Advanced liver cancer patient Yao Ce, who made headlines last year when he discovered he had been switched at birth 28 years ago following his non-biological mother’s attempt to donate part of her liver to save his life, is in a dangerously critical condition undergoing emergency treatment in hospital.
Yao, from eastern China’s Jiangxi province, was admitted to the Beihai People’s Hospital in Guangxi, an autonomous region in southern China, on Sunday when he began vomiting a large quantity of blood.
The hospital – where he is undergoing treatment for liver cancer – issued a statement saying Yao’s disease had caused an upper gastrointestinal haemorrhage that could further complicate his condition.
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“My heart has been aching for all the hardship Yao has encountered since his [cancer] diagnosis,” wrote Yao’s lawyer, Zhou Zhaocheng, on Weibo, China’s Twitter-like service. “He’s been through so much. I’m really worried about him.”
Yao has battled both health and legal issues in recent years as he sought compensation after discovering in April last year that he had been switched at birth almost three decades ago.
In December, a court in central China’s Henan province ordered the Henan University Huaihe Hospital to pay more than 760,000 yuan (US$118,000) in compensation to Yao and his biological parents after concluding that hospital staff had “accidentally” given them the wrong baby. Of that, 400,000 yuan was awarded for the family’s mental anguish, with the remaining for medical expenses and incidental costs.
The award fell far short of the more than 2.7 million yuan requested by Yao and his family, of which 1.8 million yuan was claimed for mental damage compensation.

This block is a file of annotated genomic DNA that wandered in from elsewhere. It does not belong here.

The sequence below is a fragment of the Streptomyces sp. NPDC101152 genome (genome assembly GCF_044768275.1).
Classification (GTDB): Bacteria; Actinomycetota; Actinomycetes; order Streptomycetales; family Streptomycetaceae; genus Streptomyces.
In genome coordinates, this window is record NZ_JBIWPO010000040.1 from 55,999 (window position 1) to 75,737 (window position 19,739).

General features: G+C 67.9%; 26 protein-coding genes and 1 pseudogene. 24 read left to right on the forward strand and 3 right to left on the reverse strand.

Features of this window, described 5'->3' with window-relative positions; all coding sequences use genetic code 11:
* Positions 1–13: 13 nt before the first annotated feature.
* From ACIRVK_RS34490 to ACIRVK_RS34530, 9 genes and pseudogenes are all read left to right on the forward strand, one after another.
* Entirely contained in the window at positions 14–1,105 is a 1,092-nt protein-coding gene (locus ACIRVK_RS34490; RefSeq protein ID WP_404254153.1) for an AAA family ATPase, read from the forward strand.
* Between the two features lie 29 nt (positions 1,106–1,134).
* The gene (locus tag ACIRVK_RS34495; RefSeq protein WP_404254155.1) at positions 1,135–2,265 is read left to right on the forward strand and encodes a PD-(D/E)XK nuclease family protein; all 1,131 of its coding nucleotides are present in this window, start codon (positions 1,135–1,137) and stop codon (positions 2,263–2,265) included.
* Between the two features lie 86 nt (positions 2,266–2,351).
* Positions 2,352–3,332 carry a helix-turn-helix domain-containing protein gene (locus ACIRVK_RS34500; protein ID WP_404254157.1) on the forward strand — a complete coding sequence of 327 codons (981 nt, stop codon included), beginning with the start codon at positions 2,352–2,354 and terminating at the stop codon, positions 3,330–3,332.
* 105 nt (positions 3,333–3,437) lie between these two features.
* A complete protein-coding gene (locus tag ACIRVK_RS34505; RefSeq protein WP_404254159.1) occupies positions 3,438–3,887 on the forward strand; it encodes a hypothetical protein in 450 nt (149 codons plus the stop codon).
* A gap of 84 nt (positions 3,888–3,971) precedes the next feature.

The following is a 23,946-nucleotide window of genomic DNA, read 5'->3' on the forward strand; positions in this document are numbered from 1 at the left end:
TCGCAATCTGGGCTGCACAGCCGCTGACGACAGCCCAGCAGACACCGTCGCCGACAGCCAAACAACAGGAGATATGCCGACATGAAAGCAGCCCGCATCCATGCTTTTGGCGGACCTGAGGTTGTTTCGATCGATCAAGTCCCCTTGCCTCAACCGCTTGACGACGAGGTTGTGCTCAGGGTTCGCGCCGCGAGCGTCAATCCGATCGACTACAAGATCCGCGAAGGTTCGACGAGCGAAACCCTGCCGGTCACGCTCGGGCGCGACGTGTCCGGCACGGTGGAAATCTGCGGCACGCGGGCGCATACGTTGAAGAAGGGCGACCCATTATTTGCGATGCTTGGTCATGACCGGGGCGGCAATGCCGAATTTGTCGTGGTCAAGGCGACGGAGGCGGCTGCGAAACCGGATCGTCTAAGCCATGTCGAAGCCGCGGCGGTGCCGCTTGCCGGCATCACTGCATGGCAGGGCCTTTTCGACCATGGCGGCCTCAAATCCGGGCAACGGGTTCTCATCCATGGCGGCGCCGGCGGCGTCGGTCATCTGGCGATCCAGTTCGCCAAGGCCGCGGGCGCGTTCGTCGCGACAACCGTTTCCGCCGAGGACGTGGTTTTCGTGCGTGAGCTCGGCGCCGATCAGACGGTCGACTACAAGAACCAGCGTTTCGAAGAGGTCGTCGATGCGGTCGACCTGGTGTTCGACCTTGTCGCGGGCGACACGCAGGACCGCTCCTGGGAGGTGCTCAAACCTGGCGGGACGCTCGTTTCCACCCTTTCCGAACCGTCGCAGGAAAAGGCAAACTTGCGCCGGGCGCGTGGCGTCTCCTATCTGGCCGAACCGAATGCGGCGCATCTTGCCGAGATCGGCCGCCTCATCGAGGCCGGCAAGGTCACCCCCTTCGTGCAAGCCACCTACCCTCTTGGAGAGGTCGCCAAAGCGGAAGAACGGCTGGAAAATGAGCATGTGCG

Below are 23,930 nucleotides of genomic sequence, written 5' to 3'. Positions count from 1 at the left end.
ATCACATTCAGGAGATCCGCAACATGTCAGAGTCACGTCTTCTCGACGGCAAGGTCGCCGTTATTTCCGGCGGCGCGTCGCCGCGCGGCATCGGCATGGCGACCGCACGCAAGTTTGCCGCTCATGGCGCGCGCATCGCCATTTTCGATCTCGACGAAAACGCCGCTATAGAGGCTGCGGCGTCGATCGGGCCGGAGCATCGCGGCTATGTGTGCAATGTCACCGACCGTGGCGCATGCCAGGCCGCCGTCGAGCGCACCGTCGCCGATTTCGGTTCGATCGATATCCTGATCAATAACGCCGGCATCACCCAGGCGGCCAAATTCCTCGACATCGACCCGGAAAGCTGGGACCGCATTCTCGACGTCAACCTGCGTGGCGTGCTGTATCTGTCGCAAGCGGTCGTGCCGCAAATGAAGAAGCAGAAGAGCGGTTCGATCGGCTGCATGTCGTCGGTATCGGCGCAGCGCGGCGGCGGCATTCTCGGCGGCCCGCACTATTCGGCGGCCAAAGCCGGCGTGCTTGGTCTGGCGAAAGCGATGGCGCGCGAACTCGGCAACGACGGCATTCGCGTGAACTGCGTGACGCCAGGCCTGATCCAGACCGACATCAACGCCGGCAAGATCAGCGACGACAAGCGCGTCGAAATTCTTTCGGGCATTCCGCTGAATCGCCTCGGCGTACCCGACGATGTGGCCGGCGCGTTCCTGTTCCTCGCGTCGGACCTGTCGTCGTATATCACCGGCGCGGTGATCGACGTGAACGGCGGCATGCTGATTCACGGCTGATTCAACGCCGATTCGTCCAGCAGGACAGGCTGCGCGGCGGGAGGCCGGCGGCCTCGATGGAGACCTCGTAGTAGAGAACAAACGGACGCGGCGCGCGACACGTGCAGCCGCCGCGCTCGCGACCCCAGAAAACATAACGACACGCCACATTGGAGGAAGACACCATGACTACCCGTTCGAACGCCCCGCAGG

Yao was two years old when doctors discovered he was a carrier of hepatitis B. In February last year, he was diagnosed with liver cancer.
The shocking find that he’d been swapped at birth by hospital staff was revealed when Yao’s non-biological mother, surnamed Xu, tried to donate part of her liver to save her dying son’s life last year. Doctors found their blood types didn’t match and a further DNA test revealed he was not their biological child.
Desperate to find his birth parents for a liver transplant, Xu and her husband tracked down medical records at Huaihe Hospital where he was born. Documents revealed that Xu’s biological baby boy was “accidentally” handed to another couple who gave birth at almost the same time on June 15, 1992.
As a baby born with hepatitis B, Yao was supposed to be given a high-dosage vaccine soon after birth, because his biological mother, surnamed Du, was a hepatitis B carrier. The hospital mistakenly gave it to Xu’s healthy son, Guo Wei, instead.
Yao sued the hospital, believing it was responsible for his liver disease because he had not been given the vaccine in 1992.
“It indeed was an accident. But to me, it was a choice of life and death. I missed that chance,” Yao said last month on China Central Television.
Internet users rallied in support of Yao not receiving the full compensation claimed, saying it was unfair and far from satisfactory.
“The serious mistake made by the hospital ruined two families and it only compensated such an amount, don’t they feel guilty?” one commented.
An appeal was lodged by Zhou on behalf of Yao and his family on December 20 against the compensation award.
“I will talk with the court and speed up the appeal process in order to ensure Yao won’t leave the world with regret,” Zhou told the Global Times yesterday.
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